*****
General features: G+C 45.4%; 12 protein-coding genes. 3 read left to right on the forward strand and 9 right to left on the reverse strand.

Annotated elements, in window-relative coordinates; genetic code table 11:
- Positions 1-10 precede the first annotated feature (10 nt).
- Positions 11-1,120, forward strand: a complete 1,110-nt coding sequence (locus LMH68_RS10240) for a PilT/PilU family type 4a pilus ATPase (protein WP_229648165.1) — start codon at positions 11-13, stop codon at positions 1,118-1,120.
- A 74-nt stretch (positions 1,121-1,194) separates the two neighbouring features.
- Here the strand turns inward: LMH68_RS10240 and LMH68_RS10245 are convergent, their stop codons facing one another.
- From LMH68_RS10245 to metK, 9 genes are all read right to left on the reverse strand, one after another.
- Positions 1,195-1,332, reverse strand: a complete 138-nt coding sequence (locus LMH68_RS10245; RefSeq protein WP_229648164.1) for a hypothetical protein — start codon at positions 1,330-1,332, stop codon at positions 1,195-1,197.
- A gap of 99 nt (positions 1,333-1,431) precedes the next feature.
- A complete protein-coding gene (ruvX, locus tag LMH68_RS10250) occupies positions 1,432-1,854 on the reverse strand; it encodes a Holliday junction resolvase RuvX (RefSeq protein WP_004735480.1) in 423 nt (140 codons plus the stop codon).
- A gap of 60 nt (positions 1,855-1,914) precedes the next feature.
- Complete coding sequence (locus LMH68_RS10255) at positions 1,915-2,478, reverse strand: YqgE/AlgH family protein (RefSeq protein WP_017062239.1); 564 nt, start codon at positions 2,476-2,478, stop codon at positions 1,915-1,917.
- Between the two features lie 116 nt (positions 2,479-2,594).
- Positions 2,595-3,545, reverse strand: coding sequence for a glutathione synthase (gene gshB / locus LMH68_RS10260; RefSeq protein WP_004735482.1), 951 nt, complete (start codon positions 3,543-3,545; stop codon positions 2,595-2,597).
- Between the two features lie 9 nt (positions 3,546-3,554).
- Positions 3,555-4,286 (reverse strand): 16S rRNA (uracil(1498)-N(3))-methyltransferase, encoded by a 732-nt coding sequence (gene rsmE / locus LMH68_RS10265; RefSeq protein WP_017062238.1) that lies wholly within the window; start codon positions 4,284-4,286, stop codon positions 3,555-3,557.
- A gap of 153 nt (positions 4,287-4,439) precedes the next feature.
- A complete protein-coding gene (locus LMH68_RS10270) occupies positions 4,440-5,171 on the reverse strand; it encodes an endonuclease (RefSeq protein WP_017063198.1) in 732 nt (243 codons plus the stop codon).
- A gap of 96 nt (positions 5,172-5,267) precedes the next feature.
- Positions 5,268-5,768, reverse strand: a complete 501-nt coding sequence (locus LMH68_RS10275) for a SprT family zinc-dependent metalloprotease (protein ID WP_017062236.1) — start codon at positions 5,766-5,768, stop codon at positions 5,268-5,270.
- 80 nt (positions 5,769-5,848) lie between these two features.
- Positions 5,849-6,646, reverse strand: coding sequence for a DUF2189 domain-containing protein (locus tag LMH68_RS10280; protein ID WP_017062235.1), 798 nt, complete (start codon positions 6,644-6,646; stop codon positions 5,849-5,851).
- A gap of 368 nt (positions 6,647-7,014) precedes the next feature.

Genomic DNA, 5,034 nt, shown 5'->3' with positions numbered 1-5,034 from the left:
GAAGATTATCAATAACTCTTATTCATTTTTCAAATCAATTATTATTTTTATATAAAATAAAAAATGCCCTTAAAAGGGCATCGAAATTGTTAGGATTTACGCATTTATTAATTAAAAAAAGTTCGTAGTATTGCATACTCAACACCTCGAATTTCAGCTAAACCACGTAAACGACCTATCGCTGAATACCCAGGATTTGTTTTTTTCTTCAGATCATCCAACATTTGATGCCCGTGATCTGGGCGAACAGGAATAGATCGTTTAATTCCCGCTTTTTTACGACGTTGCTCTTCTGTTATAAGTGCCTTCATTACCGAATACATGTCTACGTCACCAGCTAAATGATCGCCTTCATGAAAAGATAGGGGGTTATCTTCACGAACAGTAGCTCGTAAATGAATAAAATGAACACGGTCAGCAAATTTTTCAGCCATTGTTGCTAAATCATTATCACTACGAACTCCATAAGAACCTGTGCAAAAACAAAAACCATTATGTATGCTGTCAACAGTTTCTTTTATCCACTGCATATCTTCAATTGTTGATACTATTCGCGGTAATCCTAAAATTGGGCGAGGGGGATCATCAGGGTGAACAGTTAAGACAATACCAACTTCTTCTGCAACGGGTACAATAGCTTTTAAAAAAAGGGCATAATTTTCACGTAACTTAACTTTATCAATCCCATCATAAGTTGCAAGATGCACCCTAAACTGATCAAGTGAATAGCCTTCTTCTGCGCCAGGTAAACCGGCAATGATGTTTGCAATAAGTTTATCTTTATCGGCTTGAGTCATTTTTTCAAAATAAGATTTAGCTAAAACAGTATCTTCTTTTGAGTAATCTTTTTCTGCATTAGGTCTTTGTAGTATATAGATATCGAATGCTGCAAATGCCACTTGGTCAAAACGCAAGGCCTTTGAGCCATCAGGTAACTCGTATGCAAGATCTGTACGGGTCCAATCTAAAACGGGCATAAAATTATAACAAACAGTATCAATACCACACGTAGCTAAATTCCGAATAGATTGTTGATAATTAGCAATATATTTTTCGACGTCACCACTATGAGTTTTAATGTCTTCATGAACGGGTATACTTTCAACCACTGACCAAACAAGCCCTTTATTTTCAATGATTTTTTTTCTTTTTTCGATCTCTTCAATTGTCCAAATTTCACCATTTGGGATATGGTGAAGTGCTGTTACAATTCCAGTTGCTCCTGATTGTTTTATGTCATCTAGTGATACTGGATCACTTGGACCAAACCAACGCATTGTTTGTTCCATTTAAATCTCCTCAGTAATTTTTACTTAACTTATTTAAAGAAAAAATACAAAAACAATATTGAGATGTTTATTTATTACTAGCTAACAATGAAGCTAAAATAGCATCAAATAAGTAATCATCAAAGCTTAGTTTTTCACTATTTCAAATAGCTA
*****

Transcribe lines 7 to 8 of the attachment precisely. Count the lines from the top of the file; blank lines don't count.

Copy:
- From LMH68_RS10245 to metK, 9 genes are all read right to left on the reverse strand, one after another.
- Positions 1,195-1,332, reverse strand: a complete 138-nt coding sequence (locus LMH68_RS10245; RefSeq protein WP_229648164.1) for a hypothetical protein — start codon at positions 1,330-1,332, stop codon at positions 1,195-1,197.